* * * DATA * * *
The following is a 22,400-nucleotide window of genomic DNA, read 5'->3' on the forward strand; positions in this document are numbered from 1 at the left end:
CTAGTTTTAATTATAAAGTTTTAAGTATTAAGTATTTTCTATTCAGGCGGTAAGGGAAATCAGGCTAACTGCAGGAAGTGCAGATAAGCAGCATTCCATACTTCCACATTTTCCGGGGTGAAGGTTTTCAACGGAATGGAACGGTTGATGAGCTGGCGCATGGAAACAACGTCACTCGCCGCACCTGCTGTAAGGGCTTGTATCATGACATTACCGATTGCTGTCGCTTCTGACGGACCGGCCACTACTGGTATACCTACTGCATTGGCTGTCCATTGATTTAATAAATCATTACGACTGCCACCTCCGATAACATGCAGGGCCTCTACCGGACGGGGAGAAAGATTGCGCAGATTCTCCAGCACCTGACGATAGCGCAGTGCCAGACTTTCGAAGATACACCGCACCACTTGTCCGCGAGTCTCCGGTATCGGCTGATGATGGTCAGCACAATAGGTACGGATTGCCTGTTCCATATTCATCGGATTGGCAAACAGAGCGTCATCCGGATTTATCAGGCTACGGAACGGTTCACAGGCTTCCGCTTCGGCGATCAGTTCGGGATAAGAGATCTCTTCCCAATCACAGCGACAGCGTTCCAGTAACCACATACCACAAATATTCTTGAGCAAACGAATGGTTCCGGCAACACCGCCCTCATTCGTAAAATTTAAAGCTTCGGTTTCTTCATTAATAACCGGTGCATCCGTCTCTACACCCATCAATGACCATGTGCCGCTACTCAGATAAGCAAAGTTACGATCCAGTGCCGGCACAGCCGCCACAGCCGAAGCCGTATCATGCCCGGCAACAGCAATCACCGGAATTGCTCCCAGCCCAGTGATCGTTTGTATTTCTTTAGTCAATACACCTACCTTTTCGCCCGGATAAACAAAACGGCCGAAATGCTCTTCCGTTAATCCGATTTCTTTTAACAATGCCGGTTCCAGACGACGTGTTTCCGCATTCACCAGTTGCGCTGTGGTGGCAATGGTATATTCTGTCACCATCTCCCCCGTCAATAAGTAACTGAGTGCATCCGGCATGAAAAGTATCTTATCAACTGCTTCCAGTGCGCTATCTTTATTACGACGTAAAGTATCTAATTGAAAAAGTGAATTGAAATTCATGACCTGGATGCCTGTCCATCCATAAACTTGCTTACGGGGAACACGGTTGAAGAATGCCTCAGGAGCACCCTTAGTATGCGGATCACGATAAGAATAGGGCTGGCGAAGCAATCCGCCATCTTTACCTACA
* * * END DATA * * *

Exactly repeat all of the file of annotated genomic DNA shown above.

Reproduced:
The following is a 22,400-nucleotide window of genomic DNA, read 5'->3' on the forward strand; positions in this document are numbered from 1 at the left end:
CTAGTTTTAATTATAAAGTTTTAAGTATTAAGTATTTTCTATTCAGGCGGTAAGGGAAATCAGGCTAACTGCAGGAAGTGCAGATAAGCAGCATTCCATACTTCCACATTTTCCGGGGTGAAGGTTTTCAACGGAATGGAACGGTTGATGAGCTGGCGCATGGAAACAACGTCACTCGCCGCACCTGCTGTAAGGGCTTGTATCATGACATTACCGATTGCTGTCGCTTCTGACGGACCGGCCACTACTGGTATACCTACTGCATTGGCTGTCCATTGATTTAATAAATCATTACGACTGCCACCTCCGATAACATGCAGGGCCTCTACCGGACGGGGAGAAAGATTGCGCAGATTCTCCAGCACCTGACGATAGCGCAGTGCCAGACTTTCGAAGATACACCGCACCACTTGTCCGCGAGTCTCCGGTATCGGCTGATGATGGTCAGCACAATAGGTACGGATTGCCTGTTCCATATTCATCGGATTGGCAAACAGAGCGTCATCCGGATTTATCAGGCTACGGAACGGTTCACAGGCTTCCGCTTCGGCGATCAGTTCGGGATAAGAGATCTCTTCCCAATCACAGCGACAGCGTTCCAGTAACCACATACCACAAATATTCTTGAGCAAACGAATGGTTCCGGCAACACCGCCCTCATTCGTAAAATTTAAAGCTTCGGTTTCTTCATTAATAACCGGTGCATCCGTCTCTACACCCATCAATGACCATGTGCCGCTACTCAGATAAGCAAAGTTACGATCCAGTGCCGGCACAGCCGCCACAGCCGAAGCCGTATCATGCCCGGCAACAGCAATCACCGGAATTGCTCCCAGCCCAGTGATCGTTTGTATTTCTTTAGTCAATACACCTACCTTTTCGCCCGGATAAACAAAACGGCCGAAATGCTCTTCCGTTAATCCGATTTCTTTTAACAATGCCGGTTCCAGACGACGTGTTTCCGCATTCACCAGTTGCGCTGTGGTGGCAATGGTATATTCTGTCACCATCTCCCCCGTCAATAAGTAACTGAGTGCATCCGGCATGAAAAGTATCTTATCAACTGCTTCCAGTGCGCTATCTTTATTACGACGTAAAGTATCTAATTGAAAAAGTGAATTGAAATTCATGACCTGGATGCCTGTCCATCCATAAACTTGCTTACGGGGAACACGGTTGAAGAATGCCTCAGGAGCACCCTTAGTATGCGGATCACGATAAGAATAGGGCTGGCGAAGCAATCCGCCATCTTTACCTACA